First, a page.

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Lying between the Yorkshire Dales and Northumberland National Park, the Durham Dales are part of the North Pennines, one of England's largest official Areas of Outstanding Natural Beauty.
The Dales, which make up over a third of the County, offer some of the country's finest scenery - a blend of rugged upland, impressive waterfalls, gentle river valleys, wildflower meadows and drystone walls. Weardale was once the hunting ground of Durham's Prince Bishops. Today, quiet moorland roads open up panoramic Pennine views.
In the 19th Century, the lonely hills buzzed with activity, for the North Pennines was at the very heart of the world's lead mining industry. Today that industry has long since disappeared but Killhope Lead Mining Centre, with its giant working waterwheel and underground visitor mine, enables visitors to experience something of the life and work of the Victorian lead miner.
Teesdale, with its wooded valleys and characteristic white-washed farm buildings has long inspired artists, including Cotman and Turner and supports some of Britain's rarest plant communities. At High Force, the River Tees thunders 70ft over the largest waterfall in England.
Historic Barnard Castle is full of character with its cobbled Market Place, attractive shops and associations with Charles Dickens. The Josephine and John Bowes Museum is a French style treasure house of European paintings and decorative arts. The town is named after its 12th Century castle, now a craggy ruin. In contrast, nearby Raby still stands as one of England's finest medieval castles.
Throughout the Durham Dales, attractive stone built villages offer good bases for exploring the area. There is plenty of scope for walking, cycling and other outdoor activities which can all be enjoyed in the impressive North Pennine scenery.
Durham City is one of the most exciting visual and architectural experiences in Europe. For 900 years the magnificent Norman cathedral and castle have dominated the City's dramatic skyline. Their peninsular setting, high above the River Wear, provided a defensive stronghold for Durham's Prince Bishops. Today the castle and cathedral are a World Heritage Site, officially recognising their exceptional quality and character.
The Cathedral is widely acclaimed as one of the world's finest buildings. It was built to house the shrine of St Cuthbert and the original church took 40 years to build. Since then the Cathedral and Cuthbert's shrine have attracted pilgrims and travellers from all over the world.
Durham Castle is one of the country's largest and best preserved Norman strongholds and one of its grandest surviving Romanesque palaces. It now houses University College, foundation college of Durham University and during vacations offers visitors some of the most atmospheric bed and breakfast in Britain.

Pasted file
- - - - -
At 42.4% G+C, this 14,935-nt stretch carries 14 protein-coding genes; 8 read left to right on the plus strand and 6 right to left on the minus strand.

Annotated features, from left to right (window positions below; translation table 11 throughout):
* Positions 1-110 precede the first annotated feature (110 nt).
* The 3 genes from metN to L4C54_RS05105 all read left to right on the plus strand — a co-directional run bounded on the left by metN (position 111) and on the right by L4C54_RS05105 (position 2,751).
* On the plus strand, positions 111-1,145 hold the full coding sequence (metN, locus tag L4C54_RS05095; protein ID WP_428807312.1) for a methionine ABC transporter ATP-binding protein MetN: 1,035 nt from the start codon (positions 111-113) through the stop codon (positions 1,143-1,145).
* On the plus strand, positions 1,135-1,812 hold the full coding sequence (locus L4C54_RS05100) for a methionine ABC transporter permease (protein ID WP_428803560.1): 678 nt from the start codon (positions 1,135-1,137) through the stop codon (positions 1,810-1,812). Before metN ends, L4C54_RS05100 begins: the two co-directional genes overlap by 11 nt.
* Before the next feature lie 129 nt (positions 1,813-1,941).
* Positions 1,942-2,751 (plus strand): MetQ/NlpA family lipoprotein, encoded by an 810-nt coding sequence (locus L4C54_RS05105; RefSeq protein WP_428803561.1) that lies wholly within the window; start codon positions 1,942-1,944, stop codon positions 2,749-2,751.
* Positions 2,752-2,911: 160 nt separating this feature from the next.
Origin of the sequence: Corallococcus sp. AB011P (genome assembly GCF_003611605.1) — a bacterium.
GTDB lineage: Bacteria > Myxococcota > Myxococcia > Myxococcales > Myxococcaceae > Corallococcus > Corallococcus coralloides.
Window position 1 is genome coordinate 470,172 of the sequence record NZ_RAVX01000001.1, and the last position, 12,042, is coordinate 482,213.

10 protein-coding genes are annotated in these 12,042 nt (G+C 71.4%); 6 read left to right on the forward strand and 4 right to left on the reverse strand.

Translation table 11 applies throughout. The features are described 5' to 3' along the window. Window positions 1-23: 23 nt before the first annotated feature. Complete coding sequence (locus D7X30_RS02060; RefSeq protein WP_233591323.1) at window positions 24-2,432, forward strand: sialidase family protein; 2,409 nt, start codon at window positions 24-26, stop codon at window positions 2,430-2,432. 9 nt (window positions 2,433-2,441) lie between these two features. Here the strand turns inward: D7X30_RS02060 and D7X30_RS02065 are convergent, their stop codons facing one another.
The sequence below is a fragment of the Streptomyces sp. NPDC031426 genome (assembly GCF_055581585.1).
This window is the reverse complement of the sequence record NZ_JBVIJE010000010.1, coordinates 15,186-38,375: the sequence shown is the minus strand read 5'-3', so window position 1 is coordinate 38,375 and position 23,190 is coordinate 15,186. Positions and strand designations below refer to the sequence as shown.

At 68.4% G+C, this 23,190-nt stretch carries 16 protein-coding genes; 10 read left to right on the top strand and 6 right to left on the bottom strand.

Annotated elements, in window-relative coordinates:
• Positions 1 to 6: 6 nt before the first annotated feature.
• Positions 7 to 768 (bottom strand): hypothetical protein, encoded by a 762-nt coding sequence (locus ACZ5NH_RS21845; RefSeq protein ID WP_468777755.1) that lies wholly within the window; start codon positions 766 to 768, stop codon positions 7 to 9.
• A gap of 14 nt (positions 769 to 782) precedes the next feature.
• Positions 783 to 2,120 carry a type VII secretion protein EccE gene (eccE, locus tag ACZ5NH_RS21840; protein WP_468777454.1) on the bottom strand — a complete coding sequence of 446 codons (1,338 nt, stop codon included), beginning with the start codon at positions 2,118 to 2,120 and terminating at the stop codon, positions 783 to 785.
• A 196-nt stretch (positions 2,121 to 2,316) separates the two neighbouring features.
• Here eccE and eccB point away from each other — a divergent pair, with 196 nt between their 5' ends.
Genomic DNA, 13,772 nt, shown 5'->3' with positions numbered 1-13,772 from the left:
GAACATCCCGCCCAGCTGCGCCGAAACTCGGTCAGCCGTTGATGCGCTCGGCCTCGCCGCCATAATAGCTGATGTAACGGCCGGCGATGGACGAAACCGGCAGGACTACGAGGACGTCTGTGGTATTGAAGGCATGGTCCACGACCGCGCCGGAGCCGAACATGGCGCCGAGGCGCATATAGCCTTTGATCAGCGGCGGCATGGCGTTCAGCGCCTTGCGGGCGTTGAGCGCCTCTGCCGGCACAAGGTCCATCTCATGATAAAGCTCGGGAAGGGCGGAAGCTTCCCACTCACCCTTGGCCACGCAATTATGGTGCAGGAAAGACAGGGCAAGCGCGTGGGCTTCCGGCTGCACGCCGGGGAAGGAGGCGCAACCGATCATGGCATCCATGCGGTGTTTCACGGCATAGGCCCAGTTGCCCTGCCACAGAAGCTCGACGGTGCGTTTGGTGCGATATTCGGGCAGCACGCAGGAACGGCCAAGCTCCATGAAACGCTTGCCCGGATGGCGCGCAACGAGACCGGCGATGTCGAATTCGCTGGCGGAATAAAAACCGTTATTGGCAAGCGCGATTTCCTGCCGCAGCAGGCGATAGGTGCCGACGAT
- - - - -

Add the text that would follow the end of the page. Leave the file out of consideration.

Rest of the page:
At the foot of the Castle and Cathedral, Durham's medieval layout is still evident in the narrow winding streets and alleys. Away from the bustle of the busy shopping centre, the beautiful wooded riverbanks offer a haven of peace with pleasant walks and boat trips. Interesting specialist museums and the University's Botanic Garden add to the enjoyment of visitors.
Around the County, the visitor is constantly reminded of the area's rich heritage and nowhere more than at Beamish, The North of England Open Air Museum, which is one of the Region's most popular and fascinating attractions. Staff in period costume invite visitors to experience life in the North East of England in the 1800s and early 1900s at the Town, Colliery Village, Railway Station, Home Farm and Victorian Pockerley Manor.
As Beamish demonstrates, County Durham played an important role in the Industrial Revolution and the development of the railways. Close to Beamish are Causey Arch, the oldest surviving railway bridge in the world, and Tanfield Railway, the world's oldest existing railway. There is a railway museum at Shildon on the former Stockton and Darlington Railway, opened as the world's first public passenger line in 1825.
Bishop Auckland is home to Auckland Castle, principal country seat of the Prince Bishops since Norman times and still the official residence of the Bishop of Durham.
Nearby 7th Century Escomb Saxon Church was built using stone from the Roman Fort at Binchester, one of four forts on the Roman Dere Street road to Hadrian's Wall, which are now linked by a motor trail.
North of Durham, Chester-le-Street is home to the new County Cricket Club. On the coast, there are sandy beaches at Seaham and Crimdon, together with Castle Eden Dene, the largest of Durham's coastal ravines, now a National Nature Reserve.